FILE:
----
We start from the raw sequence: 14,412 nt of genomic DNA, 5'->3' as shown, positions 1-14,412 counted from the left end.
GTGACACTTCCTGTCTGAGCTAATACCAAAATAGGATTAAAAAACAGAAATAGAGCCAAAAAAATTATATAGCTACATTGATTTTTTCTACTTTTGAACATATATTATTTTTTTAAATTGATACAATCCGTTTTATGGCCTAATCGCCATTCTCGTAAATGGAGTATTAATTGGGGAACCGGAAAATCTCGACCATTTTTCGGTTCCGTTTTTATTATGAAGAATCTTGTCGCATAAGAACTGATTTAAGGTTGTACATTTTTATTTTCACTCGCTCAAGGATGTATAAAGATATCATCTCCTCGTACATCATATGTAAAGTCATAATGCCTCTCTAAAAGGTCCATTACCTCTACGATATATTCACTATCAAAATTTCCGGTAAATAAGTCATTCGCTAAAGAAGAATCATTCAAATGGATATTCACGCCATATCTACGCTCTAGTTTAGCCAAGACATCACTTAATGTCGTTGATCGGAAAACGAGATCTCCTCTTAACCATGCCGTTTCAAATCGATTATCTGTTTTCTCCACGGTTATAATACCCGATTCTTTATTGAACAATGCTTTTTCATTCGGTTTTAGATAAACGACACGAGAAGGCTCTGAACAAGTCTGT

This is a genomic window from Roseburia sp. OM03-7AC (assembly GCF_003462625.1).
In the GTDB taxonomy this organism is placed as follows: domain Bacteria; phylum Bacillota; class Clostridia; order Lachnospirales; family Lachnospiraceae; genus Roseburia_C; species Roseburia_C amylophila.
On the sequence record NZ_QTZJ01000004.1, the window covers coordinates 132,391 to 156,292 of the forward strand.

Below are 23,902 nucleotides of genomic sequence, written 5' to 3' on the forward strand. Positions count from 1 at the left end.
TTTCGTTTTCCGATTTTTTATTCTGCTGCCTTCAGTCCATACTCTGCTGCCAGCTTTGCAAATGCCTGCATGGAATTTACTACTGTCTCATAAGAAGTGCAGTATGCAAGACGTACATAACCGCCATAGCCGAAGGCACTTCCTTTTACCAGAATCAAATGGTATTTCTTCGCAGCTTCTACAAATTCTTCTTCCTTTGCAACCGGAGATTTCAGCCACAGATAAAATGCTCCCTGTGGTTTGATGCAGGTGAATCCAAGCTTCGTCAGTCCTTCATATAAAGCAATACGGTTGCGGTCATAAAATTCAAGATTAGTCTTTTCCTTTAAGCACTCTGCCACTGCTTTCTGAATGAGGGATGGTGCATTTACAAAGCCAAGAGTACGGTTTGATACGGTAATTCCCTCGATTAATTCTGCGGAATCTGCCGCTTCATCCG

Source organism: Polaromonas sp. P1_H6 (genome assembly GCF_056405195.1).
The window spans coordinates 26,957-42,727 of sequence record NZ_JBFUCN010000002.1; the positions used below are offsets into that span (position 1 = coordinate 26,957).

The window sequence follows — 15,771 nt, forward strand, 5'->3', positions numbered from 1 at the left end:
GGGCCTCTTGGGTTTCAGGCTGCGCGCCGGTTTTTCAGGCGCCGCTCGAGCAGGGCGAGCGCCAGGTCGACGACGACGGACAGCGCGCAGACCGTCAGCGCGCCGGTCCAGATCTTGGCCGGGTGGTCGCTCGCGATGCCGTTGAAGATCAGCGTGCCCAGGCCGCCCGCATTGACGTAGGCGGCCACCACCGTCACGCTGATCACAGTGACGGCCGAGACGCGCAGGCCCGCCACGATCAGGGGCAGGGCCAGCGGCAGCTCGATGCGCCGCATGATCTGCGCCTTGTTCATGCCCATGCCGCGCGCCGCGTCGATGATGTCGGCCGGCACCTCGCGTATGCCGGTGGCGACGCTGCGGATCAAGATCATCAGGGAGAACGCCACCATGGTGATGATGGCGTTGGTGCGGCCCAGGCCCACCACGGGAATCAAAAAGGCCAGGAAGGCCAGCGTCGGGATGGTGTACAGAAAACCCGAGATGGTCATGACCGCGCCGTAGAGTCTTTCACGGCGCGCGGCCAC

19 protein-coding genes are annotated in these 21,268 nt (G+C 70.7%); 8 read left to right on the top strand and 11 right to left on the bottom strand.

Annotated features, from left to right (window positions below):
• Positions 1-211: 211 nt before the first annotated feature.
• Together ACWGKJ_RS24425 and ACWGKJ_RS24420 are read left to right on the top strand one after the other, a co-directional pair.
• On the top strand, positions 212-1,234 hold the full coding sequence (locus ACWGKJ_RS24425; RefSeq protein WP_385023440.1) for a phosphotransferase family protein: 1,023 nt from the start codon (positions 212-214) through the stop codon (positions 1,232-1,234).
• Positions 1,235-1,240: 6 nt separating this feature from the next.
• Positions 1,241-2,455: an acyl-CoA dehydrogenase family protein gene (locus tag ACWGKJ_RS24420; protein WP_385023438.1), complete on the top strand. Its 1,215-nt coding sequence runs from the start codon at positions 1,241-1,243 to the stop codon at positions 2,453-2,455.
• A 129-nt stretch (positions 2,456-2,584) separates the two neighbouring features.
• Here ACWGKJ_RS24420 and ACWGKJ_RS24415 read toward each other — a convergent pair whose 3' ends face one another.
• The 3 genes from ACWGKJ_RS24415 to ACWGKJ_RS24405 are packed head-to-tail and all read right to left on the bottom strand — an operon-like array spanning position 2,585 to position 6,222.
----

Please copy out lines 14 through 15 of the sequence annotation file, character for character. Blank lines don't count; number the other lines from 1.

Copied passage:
• Positions 1-211: 211 nt before the first annotated feature.
• Together ACWGKJ_RS24425 and ACWGKJ_RS24420 are read left to right on the top strand one after the other, a co-directional pair.